Things that search engines look for

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France
47° 34' 54.6528" N, 2° 39' 31.2876" E

People in other professions perhaps wouldn’t put up with this, but we should remember that this is how it has to be: the day someone knew what Google, for example, was really looking for, would be a day when the rest of us would be at a disadvantage!

People in other professions perhaps wouldn’t put up with this, but we should remember that this is how it has to be: the day someone knew what Google, for example, was really looking for, would be a day when the rest of us would be at a disadvantage!

So in this spirit of ‘informed ignorance’, here’s a list of what we think we know about the deep desires of search engines. Some of this relates to Google, some of it doesn’t. Some of it is in our control (how a page is written and put together), some of it is way beyond our control (the content of sites that link to our own).

(I’m deliberately not ranking or weighting these factors. I’m not sure than any two consecutive attempts to do this would yield the same result.)

A. ‘On-page’ keyword factors

  • keyword use in title tag
  • keyword use in body text
  • relationship of body text content to keywords
  • keyword use in h1 tag
  • keyword use in domain name
  • keyword use in page url
  • keyword use in h2, h3, h(x) tags
  • keyword use in alt tags and image titles
  • keyword use in bold/strong tags
  • keyword use in meta description tag

B. Other ‘on-page’ factors

  • html validation of document (to W3C standards)
  • link popularity within the site’s internal link structure
  • quality/relevance of links to external sites/pages
  • age of document
  • quality of the document content (as measured algorithmically)
  • organization/hierarchy of document flow (i.e. broad > narrow)
  • number of trailing slashes (/) in url

C. ‘Off-page’ site/domain factors

  • global link popularity of site
  • age of site
  • topical relevance of inbound links to site
  • link popularity of site in topical community
  • rate of new inbound links to site
  • relevance of site’s primary subject matter to query
  • historical performance of site as measured by time spent on page, clickthroughs from SERPs, direct visits, bookmarks, etc.
  • manual authority/weight given to site by Google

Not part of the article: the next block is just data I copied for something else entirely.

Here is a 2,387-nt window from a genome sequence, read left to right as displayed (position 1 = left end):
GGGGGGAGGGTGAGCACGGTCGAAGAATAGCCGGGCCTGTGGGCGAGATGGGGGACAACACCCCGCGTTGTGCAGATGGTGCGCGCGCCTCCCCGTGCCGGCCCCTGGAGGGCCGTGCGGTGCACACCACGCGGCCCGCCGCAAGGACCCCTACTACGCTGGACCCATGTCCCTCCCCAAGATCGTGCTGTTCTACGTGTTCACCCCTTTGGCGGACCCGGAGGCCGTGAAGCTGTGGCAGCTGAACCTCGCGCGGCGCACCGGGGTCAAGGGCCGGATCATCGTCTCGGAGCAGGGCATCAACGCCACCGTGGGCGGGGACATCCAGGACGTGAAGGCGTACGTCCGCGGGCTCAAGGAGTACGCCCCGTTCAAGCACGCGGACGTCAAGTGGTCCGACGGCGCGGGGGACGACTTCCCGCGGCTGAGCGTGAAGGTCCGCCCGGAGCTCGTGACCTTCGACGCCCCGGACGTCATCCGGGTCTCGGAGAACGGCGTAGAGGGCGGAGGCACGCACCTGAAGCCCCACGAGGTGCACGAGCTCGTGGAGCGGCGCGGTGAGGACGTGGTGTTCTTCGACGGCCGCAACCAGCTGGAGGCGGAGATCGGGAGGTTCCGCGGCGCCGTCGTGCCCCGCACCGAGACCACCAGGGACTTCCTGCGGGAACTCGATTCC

• TLD extension of site (edu, gov, us, ca, com, etc)
  • rate of new pages added to site
  • number of queries for site/domain over time
  • verification of site with Google Webmaster Central

D. ‘Off-page’ inbound link factors

  • anchor text of inbound link
  • global link popularity of linking site
  • topical relationship of linking page
  • link popularity of site in topical community
  • age of link
  • topical relationship of linking site
  • internal link popularity of linking page
  • temporal link attributes (when in time the link was created/updated)
  • domain extension of linking site
  • pagerank (as measured by the Google toolbar) of linking page

E. Miscellaneous, negative crawling/ranking factors

  • server is often inaccessible to bots
  • content very similar or duplicate of existing content in the index
  • external links to low quality/spam sites
  • duplicate title/meta tags on many pages
  • overuse of targeted keywords (stuffing/spamming)
  • participation in link schemes or actively selling links
  • very slow server response times
  • inbound links from spam sites
  • low levels of visitors to the site (measured via toolbar, clicks in SERPs, etc.)

So which of these factors are under your (or your website developer’s) control? A and B are 100% (save for the quality and age of the content). A couple of C factors are too. In D, you have limited control over a couple of factors, but you should be able to control most of E.

As a minimum, you should be asking your website developer to attend to the A and B factors - although the quality and age of the content is quite properly down to you.